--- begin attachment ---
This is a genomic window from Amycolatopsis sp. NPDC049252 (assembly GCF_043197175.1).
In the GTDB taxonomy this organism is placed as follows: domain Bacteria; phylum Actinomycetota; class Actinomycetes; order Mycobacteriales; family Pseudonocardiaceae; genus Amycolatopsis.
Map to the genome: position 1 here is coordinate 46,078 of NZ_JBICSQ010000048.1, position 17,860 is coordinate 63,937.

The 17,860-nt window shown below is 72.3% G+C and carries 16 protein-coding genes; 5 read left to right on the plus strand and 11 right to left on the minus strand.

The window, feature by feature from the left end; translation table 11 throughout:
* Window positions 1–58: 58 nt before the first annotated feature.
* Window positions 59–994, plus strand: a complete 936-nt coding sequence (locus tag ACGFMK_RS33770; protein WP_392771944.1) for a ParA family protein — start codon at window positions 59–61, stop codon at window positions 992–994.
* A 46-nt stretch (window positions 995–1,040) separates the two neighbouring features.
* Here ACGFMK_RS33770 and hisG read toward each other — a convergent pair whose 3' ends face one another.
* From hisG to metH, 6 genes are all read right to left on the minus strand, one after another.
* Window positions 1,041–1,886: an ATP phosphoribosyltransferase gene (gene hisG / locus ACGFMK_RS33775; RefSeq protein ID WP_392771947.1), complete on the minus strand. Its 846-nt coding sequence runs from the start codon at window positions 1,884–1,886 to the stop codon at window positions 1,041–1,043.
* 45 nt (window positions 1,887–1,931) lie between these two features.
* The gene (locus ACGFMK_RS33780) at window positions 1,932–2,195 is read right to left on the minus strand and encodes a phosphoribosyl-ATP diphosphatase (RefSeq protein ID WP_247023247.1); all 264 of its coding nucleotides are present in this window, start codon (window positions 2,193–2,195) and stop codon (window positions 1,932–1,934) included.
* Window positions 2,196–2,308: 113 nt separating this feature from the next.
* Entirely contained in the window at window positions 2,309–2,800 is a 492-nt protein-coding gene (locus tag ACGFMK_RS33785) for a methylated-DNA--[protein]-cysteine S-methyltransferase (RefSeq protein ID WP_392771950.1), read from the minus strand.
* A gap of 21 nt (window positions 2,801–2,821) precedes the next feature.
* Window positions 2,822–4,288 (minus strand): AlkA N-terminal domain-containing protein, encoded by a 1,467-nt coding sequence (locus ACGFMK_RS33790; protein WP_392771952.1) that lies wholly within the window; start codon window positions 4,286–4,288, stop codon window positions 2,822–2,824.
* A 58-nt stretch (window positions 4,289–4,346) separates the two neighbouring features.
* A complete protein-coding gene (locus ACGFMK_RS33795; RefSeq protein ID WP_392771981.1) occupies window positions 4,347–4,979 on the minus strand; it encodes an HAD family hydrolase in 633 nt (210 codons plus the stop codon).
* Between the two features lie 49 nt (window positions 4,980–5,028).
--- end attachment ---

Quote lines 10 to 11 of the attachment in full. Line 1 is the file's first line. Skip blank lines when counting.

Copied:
* From hisG to metH, 6 genes are all read right to left on the minus strand, one after another.
* Window positions 1,041–1,886: an ATP phosphoribosyltransferase gene (gene hisG / locus ACGFMK_RS33775; RefSeq protein ID WP_392771947.1), complete on the minus strand. Its 846-nt coding sequence runs from the start codon at window positions 1,884–1,886 to the stop codon at window positions 1,041–1,043.